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Topic: Continuous servo running irregular at low speed? (Read 706 times) previous topic - next topic

Chilus

Dec 08, 2012, 04:08 pm Last Edit: Dec 08, 2012, 04:10 pm by Chilus Reason: 1
Hi all,

I'm having a problem with my continuous servo's. They move irregular and not smooth, especially at lower speeds.
I apply an external powersource of 6V and use simple code with writeMicroseconds to test it. However, it seems that the servo is accelerating and at a certain point it jumps to a lower speed.

Video of problem explains enough I think: http://www.youtube.com/watch?v=c9VEknZ7IjQ&feature=youtu.be
It's not the problem of the servo being broke, as it happens with multiple.

Hope somebody knows what the problem could be.
Thanks!

Code: [Select]

#include <Servo.h>

Servo myservo1;

void setup()
{
 myservo1.attach(9);
}

void loop()
{
 myservo1.writeMicroseconds(1520);
}

retrolefty

#1
Dec 08, 2012, 05:29 pm Last Edit: Dec 08, 2012, 05:38 pm by retrolefty Reason: 1
The myservo1.writeMicroseconds(1520); sets the stop state for the servo and you will have to find the exact microsecond value for each specific servo you use for it's exact stop value. It's nominally 1500 usec but will vary a little + or - for each servo.

Lefty

zoomkat

Servo test code you might try to see if the speed issue occurrs with this code.

Code: [Select]

//zoomkat 11-22-12 simple delimited ',' string parce
//from serial port input (via serial monitor)
//and print result out serial port
//multi servos added

String readString;
#include <Servo.h>
Servo myservoa, myservob, myservoc, myservod;  // create servo object to control a servo

void setup() {
  Serial.begin(9600);

  //myservoa.writeMicroseconds(1500); //set initial servo position if desired

  myservoa.attach(6);  //the pin for the servoa control
  myservob.attach(7);  //the pin for the servob control
  myservoc.attach(8);  //the pin for the servoc control
  myservod.attach(9);  //the pin for the servod control
  Serial.println("multi-servo-delimit-test-dual-input-11-22-12"); // so I can keep track of what is loaded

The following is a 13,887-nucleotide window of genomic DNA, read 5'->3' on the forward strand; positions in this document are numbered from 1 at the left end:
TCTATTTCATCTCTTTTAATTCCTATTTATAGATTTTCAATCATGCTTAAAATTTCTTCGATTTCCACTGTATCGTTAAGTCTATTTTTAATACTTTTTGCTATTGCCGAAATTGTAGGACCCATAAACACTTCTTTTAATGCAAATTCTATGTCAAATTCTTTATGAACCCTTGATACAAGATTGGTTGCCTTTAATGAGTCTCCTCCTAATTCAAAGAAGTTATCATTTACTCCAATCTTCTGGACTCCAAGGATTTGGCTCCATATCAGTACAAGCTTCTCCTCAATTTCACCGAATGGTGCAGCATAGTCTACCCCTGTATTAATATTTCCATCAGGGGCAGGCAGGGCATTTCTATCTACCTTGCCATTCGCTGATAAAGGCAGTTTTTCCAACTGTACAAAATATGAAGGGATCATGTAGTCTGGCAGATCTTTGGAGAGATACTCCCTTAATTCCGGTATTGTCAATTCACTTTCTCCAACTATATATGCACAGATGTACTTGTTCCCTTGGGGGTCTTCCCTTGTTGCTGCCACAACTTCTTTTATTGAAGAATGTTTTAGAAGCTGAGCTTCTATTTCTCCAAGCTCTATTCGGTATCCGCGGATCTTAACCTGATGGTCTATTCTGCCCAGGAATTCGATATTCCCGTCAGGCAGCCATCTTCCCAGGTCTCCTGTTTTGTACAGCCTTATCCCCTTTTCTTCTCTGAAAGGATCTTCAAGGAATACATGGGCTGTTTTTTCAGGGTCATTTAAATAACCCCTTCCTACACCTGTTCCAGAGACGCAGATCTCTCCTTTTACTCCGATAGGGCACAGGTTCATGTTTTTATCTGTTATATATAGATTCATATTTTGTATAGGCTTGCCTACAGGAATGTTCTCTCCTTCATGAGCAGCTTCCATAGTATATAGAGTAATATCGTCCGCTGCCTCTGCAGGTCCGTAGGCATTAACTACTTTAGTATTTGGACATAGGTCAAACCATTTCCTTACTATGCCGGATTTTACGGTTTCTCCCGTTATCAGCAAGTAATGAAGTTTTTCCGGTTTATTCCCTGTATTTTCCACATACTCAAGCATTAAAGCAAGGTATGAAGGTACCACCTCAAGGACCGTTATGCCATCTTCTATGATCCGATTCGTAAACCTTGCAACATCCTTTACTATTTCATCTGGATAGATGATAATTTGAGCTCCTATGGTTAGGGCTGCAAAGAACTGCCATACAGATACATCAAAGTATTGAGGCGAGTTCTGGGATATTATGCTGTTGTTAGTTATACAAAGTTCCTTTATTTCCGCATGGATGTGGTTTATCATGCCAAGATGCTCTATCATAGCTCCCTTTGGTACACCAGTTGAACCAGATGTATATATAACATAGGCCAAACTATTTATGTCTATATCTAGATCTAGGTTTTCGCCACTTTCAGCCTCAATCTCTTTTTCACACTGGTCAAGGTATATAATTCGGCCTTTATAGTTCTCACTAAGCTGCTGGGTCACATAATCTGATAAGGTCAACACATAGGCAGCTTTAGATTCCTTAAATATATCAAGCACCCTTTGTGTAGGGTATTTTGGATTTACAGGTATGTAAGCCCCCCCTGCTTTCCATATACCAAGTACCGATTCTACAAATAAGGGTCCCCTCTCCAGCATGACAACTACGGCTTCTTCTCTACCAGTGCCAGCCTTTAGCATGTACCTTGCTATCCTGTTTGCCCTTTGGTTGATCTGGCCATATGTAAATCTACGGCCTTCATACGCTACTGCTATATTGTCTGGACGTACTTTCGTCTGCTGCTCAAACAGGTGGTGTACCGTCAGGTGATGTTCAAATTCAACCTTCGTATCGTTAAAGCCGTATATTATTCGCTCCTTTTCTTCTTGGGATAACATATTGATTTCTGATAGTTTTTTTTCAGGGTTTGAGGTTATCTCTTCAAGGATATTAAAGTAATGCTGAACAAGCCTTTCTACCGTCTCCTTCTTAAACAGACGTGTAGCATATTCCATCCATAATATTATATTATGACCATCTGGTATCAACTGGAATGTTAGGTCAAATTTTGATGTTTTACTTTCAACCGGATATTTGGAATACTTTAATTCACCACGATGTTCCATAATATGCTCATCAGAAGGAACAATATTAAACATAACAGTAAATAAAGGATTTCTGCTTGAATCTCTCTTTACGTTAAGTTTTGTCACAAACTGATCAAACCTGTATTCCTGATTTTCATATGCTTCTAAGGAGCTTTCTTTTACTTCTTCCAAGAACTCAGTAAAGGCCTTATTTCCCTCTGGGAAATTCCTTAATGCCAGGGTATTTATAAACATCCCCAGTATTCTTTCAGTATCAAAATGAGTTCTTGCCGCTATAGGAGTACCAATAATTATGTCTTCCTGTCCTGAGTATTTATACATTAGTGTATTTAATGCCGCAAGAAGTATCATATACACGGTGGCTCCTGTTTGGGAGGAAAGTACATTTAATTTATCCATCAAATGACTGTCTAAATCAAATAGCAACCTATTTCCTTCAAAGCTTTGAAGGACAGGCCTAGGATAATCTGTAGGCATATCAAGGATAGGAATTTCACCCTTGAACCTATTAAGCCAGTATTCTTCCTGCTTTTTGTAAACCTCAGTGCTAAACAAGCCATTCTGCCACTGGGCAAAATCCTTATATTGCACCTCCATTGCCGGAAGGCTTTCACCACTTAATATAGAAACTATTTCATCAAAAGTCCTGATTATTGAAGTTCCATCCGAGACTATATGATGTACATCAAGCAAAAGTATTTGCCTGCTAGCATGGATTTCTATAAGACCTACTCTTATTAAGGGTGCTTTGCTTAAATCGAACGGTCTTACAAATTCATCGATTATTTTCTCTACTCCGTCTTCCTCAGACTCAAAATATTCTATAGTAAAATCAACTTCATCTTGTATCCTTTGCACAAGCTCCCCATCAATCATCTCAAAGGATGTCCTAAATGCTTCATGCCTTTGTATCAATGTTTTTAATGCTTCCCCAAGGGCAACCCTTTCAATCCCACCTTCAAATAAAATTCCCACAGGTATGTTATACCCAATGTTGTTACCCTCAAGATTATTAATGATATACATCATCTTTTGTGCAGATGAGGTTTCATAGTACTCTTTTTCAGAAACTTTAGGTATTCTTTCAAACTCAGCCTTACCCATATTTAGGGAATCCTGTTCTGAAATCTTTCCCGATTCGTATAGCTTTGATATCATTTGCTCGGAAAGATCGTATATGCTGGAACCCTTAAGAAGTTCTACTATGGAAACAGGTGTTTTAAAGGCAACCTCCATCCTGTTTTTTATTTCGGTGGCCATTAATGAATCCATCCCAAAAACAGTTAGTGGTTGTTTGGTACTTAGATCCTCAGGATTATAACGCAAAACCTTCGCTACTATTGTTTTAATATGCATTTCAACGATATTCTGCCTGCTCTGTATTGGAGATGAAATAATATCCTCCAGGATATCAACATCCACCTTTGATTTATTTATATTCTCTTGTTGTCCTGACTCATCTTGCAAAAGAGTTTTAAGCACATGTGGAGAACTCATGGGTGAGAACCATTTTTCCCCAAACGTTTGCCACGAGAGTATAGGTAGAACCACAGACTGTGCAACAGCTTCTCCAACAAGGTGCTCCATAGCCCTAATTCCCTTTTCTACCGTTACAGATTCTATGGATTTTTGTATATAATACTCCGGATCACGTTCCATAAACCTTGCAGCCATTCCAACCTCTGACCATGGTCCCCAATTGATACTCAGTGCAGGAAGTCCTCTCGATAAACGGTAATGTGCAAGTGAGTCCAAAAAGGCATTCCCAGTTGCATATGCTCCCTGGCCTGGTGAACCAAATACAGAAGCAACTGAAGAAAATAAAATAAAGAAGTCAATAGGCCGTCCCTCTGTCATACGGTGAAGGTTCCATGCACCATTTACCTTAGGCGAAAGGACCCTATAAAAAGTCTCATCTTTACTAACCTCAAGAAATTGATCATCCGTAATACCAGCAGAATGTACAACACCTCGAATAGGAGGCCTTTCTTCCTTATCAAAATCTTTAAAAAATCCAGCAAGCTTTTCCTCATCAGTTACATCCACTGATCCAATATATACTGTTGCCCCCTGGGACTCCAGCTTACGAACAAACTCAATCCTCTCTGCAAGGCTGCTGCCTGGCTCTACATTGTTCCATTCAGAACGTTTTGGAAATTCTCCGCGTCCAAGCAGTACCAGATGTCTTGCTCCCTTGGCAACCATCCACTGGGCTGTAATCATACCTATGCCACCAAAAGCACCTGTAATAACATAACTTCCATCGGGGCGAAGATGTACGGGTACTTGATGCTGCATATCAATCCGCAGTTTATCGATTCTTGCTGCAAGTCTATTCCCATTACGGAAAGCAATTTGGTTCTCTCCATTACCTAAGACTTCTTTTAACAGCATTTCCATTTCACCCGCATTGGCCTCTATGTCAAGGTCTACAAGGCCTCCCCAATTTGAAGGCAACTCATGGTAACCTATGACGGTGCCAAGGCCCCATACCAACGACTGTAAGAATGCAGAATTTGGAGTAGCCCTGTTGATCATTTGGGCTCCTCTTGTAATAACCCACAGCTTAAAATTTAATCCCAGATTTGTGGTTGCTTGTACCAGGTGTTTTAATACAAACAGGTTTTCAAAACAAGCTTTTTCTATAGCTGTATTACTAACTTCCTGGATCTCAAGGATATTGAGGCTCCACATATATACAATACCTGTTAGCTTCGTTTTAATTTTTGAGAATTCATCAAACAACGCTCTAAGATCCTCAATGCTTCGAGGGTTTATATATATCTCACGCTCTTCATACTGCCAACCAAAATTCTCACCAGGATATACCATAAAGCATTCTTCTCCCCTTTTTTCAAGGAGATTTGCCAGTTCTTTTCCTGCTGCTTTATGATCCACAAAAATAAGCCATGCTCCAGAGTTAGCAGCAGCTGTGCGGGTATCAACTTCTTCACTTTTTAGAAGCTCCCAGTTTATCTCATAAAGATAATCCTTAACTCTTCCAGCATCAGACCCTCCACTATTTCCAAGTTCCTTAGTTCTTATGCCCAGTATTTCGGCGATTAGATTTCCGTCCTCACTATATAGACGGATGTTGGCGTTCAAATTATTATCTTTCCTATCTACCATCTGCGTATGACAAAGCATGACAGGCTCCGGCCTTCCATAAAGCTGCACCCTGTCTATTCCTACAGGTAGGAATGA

}

void loop() {

  //expect single strings like 700a, or 1500c, or 2000d,
  //or like 30c, or 90a, or 180d,
  //or 30c,180b,70a,120d,

  if (Serial.available())  {
    char c = Serial.read();  //gets one byte from serial buffer
    if (c == ',') {
      if (readString.length() >1) {
        Serial.println(readString); //prints string to serial port out

        int n = readString.toInt();  //convert readString into a number

        // auto select appropriate value, copied from someone elses code.
        if(n >= 500)
        {
          Serial.print("writing Microseconds: ");
          Serial.println(n);
          if(readString.indexOf('a') >0) myservoa.writeMicroseconds(n);
          if(readString.indexOf('b') >0) myservob.writeMicroseconds(n);
          if(readString.indexOf('c') >0) myservoc.writeMicroseconds(n);
          if(readString.indexOf('d') >0) myservod.writeMicroseconds(n);
        }
        else
        {   
          Serial.print("writing Angle: ");
          Serial.println(n);
          if(readString.indexOf('a') >0) myservoa.write(n);
          if(readString.indexOf('b') >0) myservob.write(n);
          if(readString.indexOf('c') >0) myservoc.write(n);
          if(readString.indexOf('d') >0) myservod.write(n);
        }
         readString=""; //clears variable for new input
      }
    } 
    else {     
      readString += c; //makes the string readString
    }
  }
}

Consider the daffodil. And while you're doing that, I'll be over here, looking through your stuff.   8)

Chilus

Hi!

@Lefty,  I am well aware of this fact that each servo has it's own stop value, but this was not my problem. My problem occures when I want to drive my servo slowly, so with a value close to the stop value. When I do this it starts of slow but it speeds up which it shouldn't suppose to do. The speed is irregular at almost every speed except for the maximum speed. It's strange, it slows down and speeds up, slows down and speeds up.

@zoomkat, Thanks for the help but the code you gave didn't work.

I figured that it might have to do something with the servo circuit itself. I think the controlling mechanism malfunctioning. It almost seems like the internal capacitor of the servo are getting 'filled' which give the acceleration during the movement. What I did was 'fooling' the servo by the following code:

Code: [Select]
void loop()
{
  myservo1.writeMicroseconds(1510);
  myservo1.writeMicroseconds(1505);

}


This resulted into a smooth, slow and steady movement BUT now the servo get's hot after a moment. I think due to the quick sequence of writeMicrosecond commands in the void loop the pulsewidth is being distorted, which causes the pulsewidt to be larger than 2.4ms (basically the limit for every servo).

Any thoughts on this?

Chilus

Resolved! I guess

The trick with writing the microSeconds in sequence worked.
I also have the feeling that the heat is less when putting the sequence of commands in a for loop
This workaround works good enough for me.

In the end it was a simple solution/trick, but I couldn't find anybody with similar problems.


Cheers,

Code: [Select]
void loop()
{
  for (int i=0; i<6; i+=5) {
  myservo1.writeMicroseconds(1490+i);

  }
|

zoomkat

Quote
I also have the feeling that the heat is less when putting the sequence of commands in a for loop


Heat? If the servos are hot and not under much load, then you probably don't have the servo and arduino grounds connected together properly.
Consider the daffodil. And while you're doing that, I'll be over here, looking through your stuff.   8)

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